Saturday 1st January 2000. Mark’s Walk is to Domboshawa, one of our favourite spots. Take the Borrowdale Road out of Harare, pass through Domboshawa village, and beware of speed humps, pedestrians, animals and bad drivers. Turn right at ±33km peg at the large Domboshawa Caves sign. We will meet in at the car park at 2.30 p.m. On our last visit the entrance fee to this site was $5.
Tuesday 4th January. Botanic Garden Walk at 4.45 for 5 p.m. where we will meet Tom in the car park and continue with the Euphorbiaceae family. There will be a guard for the cars.
Sunday 16th January. The Tsindi Ruins (formerly known as the Lekkerwater Ruins) are southeast of Harare not far from Marondera on a prominent granite hill. From excavations made in the 1960s it appears that the first walls of the settlement were built in the 13th century and were added to in the 15th century. They are of the same type as those found at Great Zimbabwe. During the 17th or 18th century 2 large clay huts were built within the enclosure; it is believed they were used for ceremonial purposes. We can expect to see some uncommon (for Harare residents) species namely – Diospyros whyteana, Olinia vanguerioides, Schrebera alata, Apodytes dimidiata, Cussonia natalensis and Solanecio mannii.
Saturday 22nd January. Mark’s second walk this month will be at Christon Bank at the Botanical Garden Extension.
January 28th to February 1st The campsite at Mapor Estates in Odzi has been reserved for us for the 5 days. This is a delightful spot as well as being really exciting botanically. Please let Maureen Silva-Jones know by no later than 10th January if you would like to be part of this group so that final arrangements can be made.
Tuesday 1st February. Botanic Garden Walk
Saturday 1st January 2000. We will have our New Year Social on January 1st at Jonathan’s house, Because Jonathan will be away until a day or so beforehand, Gill Short will be handling most of the arrangements. Folk should contact her for further details.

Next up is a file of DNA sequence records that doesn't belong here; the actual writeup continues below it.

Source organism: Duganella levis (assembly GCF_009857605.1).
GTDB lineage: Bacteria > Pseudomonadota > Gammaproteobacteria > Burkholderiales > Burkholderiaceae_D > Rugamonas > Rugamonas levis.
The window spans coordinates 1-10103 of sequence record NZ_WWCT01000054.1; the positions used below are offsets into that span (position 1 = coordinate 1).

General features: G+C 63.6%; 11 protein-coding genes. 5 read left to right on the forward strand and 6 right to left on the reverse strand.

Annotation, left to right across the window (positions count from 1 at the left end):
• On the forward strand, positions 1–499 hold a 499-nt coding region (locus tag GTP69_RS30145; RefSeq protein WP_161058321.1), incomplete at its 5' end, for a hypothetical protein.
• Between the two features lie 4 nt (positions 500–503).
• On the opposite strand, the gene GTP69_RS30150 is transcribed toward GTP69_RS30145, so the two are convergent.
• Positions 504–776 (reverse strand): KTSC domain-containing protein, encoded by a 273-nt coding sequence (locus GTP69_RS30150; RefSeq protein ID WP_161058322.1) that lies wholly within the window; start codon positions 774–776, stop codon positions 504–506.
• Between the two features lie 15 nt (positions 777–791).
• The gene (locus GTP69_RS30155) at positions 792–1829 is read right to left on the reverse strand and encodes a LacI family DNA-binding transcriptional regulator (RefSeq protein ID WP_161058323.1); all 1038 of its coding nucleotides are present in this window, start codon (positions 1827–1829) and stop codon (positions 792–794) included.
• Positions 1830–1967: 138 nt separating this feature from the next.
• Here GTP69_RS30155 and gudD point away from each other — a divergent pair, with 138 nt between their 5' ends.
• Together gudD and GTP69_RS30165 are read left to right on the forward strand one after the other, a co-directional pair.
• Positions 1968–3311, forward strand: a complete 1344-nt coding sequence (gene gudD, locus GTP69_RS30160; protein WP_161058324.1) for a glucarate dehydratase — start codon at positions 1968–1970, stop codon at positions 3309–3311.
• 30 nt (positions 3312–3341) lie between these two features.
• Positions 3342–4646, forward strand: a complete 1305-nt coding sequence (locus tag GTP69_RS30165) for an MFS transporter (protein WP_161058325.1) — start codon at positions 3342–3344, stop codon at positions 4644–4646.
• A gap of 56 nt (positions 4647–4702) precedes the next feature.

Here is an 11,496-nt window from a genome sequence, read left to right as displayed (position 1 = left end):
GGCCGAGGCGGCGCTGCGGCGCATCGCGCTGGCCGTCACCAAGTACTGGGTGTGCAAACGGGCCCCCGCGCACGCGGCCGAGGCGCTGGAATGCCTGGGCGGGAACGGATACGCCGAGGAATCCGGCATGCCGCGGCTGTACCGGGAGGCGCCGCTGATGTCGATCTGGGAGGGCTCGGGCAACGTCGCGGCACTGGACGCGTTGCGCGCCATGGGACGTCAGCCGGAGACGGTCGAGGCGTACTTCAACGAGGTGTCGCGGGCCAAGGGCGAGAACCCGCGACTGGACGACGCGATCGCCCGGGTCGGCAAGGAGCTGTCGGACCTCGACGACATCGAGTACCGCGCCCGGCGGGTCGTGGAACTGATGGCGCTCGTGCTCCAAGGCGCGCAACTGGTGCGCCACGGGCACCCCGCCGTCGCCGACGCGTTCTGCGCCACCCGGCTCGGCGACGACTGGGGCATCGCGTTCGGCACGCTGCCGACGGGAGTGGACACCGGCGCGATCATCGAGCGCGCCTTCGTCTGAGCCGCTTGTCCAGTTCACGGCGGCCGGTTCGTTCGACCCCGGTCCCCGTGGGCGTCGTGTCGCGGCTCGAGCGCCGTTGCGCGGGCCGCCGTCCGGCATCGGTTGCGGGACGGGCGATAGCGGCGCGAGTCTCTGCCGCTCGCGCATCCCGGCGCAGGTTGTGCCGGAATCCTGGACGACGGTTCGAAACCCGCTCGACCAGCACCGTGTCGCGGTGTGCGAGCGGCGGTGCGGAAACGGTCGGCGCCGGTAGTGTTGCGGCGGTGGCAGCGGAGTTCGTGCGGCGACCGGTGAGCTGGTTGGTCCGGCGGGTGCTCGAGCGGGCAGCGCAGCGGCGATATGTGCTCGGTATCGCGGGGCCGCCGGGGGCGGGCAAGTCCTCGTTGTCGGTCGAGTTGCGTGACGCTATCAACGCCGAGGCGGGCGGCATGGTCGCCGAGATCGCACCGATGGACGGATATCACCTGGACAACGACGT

On October 6th the first rains of summer fell gently bringing relief and pleasure, the smell of wet dust, soaked earth and washed leaves; a renewal of zest for the great outdoors. October ’99 had 13 days as compared with 18 days in October ’98 when temperatures were above 30º C. Towards the end of that month a peaceful Sunday afternoon ended with a tempest and hailstones being blown this way and that across Tinto hill! The draught within the house held the doors fast, each of us was alone at opposite ends of the building waiting for the worst to be over. The rain gauge only caught 8 mm, precipitation was horizontal. Miombo woodland was wind-pruned and some large branches came down. The whole of the next day was spent barrowing away the debris, sorting it for fuel wood and compost. A metre-long gash of stripped bark faces the dining room, poor Mnondo; it needs a dressing of colour ¬matched acrylic paint to hide this wound. Masked and Red-headed Weavers’ nests on adjacent branches of Tipuana shading the top lawn withstood the tossing they got. A Brubru’s nest in the same tree disappeared; this was found recently among the spent flowers of St. John’s Wort, Hypericum sp. nearby. The lowest branch of this Brazilian Rosewood bears a resettled epiphytic orchid salvaged from a storm-damaged Mufuti last year, it has latched on to the anastomosing bark. It now bears two pure white scented flowers with 13 cm long spurs, which resemble the late Dick Petheram’s photograph of Aerangis verdickii which featured on BOC’s calendar a few years ago. Some observations have been noted on the growth of this orchid since it has been at eye-level close to the house; when the rains begin its aerial clinging roots become filled with water and turn green especially at their tips. Towards the end of the summer, growth slows down as the water is used up, air takes its place in these aerial root sheaths and they lose their green colour and appear white during the dry winter, there is also shrinkage of the root tips. This is a pleasant way to learn some physiology of epiphytes. The writer would have enjoyed attending the recent seminar on orchids held at the National Herbarium in Harare.
A Surprise Event, Visitors from South Africa.
A Protea Atlassing Workshop on November 6th at James and Ann Sinclair’s farm Serui Source near Norton was announced in Tree Life No.237.